Prognostic impact of discordant results from cytogenetics and flow cytometry in patients with acute myeloid leukemia undergoing hematopoietic cell transplantation.

Publication Type:

Journal Article


Cancer, Volume 118, Issue 9, p.2411-2419 (2012)


2012, Adolescent, Adult, Aged, Center-Authored Paper, Child, Child, Preschool, Clinical Research Division, CYTOGENETICS, Disease-Free Survival, Female, hematopoietic stem cell transplantation, Humans, In Situ Hybridization, Fluorescence, Infant, Infant, Newborn, Karyotyping, Leukemia, Myeloid, Acute, Male, Middle Aged, Neoplasm, Residual, October 2011, RECURRENCE, Research Trials Office Core Facility - Biostatistics Service, Shared Resources, Treatment Outcome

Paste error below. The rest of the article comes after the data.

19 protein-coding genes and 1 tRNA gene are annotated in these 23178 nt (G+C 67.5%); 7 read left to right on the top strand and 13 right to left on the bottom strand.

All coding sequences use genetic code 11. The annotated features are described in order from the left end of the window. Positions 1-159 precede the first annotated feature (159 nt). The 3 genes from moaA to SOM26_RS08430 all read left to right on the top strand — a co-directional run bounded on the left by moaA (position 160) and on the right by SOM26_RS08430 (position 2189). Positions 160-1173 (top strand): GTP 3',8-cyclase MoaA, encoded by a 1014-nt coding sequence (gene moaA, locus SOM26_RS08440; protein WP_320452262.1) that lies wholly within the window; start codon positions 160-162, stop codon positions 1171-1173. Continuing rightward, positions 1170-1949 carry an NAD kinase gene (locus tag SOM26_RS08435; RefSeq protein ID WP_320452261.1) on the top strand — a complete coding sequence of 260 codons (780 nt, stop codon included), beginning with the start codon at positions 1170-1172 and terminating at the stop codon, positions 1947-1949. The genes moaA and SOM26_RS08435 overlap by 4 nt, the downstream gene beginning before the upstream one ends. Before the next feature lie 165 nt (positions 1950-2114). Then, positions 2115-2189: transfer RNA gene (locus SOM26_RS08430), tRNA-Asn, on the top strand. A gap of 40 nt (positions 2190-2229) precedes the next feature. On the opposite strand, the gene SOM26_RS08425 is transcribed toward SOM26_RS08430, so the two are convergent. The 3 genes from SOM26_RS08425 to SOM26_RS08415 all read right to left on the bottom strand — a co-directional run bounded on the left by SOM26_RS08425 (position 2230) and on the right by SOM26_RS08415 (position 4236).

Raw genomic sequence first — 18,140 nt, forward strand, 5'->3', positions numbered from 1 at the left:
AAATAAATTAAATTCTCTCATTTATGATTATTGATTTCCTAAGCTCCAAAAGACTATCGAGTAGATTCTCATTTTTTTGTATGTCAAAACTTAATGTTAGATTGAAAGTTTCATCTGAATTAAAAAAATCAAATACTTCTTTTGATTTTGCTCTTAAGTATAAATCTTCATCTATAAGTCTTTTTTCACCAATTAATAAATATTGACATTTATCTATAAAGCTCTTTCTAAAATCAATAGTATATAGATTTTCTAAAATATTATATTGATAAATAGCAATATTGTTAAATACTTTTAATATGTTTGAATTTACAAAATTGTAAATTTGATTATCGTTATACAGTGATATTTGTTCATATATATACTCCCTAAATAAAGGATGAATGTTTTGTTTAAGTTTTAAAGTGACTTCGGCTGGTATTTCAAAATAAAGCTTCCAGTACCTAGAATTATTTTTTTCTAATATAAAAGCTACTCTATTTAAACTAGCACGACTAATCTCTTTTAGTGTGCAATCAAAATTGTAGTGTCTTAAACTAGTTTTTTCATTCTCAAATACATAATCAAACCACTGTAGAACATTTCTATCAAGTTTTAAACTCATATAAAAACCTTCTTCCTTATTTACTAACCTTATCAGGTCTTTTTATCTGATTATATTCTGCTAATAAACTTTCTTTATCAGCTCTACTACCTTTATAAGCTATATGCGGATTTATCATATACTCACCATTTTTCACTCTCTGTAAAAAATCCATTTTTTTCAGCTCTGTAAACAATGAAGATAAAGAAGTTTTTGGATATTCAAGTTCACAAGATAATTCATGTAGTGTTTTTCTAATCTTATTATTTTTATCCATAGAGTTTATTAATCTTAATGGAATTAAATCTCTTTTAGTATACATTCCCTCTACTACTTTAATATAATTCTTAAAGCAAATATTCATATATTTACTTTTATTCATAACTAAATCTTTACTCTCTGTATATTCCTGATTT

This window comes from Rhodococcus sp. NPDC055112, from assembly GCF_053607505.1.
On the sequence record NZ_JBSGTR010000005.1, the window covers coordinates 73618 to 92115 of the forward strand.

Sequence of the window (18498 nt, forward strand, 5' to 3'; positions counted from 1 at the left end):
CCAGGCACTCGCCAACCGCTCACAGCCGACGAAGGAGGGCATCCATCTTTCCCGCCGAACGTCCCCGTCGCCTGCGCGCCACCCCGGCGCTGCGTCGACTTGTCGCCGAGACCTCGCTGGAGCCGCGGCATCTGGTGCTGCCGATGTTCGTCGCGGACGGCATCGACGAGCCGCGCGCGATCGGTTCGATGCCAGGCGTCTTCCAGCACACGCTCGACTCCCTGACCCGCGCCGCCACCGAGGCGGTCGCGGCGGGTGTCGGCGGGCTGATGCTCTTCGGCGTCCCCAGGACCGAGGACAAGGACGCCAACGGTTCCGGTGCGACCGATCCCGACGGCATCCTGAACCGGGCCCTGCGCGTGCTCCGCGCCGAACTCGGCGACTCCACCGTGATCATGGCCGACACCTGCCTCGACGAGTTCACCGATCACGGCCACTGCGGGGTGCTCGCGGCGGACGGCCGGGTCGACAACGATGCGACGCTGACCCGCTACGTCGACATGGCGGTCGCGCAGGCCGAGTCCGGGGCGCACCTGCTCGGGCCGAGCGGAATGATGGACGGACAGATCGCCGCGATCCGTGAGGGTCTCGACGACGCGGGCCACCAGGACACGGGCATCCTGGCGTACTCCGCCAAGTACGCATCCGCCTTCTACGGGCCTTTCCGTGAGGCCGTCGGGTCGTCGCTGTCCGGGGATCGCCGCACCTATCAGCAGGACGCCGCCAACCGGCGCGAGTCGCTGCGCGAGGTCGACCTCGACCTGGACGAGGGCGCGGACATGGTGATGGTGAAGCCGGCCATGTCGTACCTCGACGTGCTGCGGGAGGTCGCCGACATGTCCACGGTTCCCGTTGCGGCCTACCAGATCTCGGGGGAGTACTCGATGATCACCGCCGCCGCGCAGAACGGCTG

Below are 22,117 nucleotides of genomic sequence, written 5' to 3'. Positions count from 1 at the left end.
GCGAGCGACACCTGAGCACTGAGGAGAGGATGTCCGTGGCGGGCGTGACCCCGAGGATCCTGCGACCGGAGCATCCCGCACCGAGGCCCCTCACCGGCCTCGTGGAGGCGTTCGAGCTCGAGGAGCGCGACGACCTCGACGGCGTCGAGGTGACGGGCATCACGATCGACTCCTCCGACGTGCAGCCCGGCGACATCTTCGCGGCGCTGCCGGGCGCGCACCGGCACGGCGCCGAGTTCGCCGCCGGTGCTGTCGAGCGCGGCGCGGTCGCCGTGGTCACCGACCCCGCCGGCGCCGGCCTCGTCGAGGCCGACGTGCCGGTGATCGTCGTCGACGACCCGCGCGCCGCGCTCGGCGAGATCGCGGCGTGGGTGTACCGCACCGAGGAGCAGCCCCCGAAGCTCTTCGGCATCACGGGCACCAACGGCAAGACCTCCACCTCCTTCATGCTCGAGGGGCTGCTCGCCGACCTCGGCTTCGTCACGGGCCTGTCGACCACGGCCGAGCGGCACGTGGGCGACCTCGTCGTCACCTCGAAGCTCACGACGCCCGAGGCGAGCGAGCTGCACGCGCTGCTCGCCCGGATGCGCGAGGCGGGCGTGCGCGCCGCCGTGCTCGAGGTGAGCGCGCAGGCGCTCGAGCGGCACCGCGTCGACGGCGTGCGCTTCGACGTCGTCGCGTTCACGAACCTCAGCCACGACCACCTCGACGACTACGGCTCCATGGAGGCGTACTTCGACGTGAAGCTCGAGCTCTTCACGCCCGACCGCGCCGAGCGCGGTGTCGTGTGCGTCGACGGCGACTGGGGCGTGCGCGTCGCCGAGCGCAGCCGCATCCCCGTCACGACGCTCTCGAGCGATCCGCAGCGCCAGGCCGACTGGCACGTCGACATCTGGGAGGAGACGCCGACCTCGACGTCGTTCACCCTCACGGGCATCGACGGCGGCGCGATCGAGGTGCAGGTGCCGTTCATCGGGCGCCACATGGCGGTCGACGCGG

BACKGROUND: Cytogenetics and multicolor flow cytometry (MFC) are useful tools for monitoring outcome of treatment in acute myeloid leukemia (AML). However, no data are available regarding the meaning of results when the 2 tests do not agree. METHODS: The authors of this report analyzed 1464 pairs of concurrent cytogenetics and flow results from 424 patients, before and after hematopoietic cell transplantation, and compared the prognostic impact of discordant and concordant results. RESULTS: Informative discordant results were observed in 22% of patients. Compared with patients who had double-negative test results, either positive result had a significant impact on overall survival and relapse-free survival. The hazard ratios with either positive cytogenetic results or positive MFC results pretransplantation were 3.1 (P = .009) and 2.5 (P = .0008), respectively, for reduced overall survival and 2.7 (P = .01) and 4.1 (P < .0001), respectively, for decreased recurrence-free survival. Similar findings were obtained post-transplantation. Molecular cytogenetics, ie, fluorescence in situ hybridization (FISH), added value to the evaluation of discordant cases. CONCLUSIONS: The detection of residual AML by either cytogenetics or flow cytometry in patients who underwent hematopoietic cell transplantation predicted early relapse and shortened survival. Cancer 2011;. © 2011 American Cancer Society.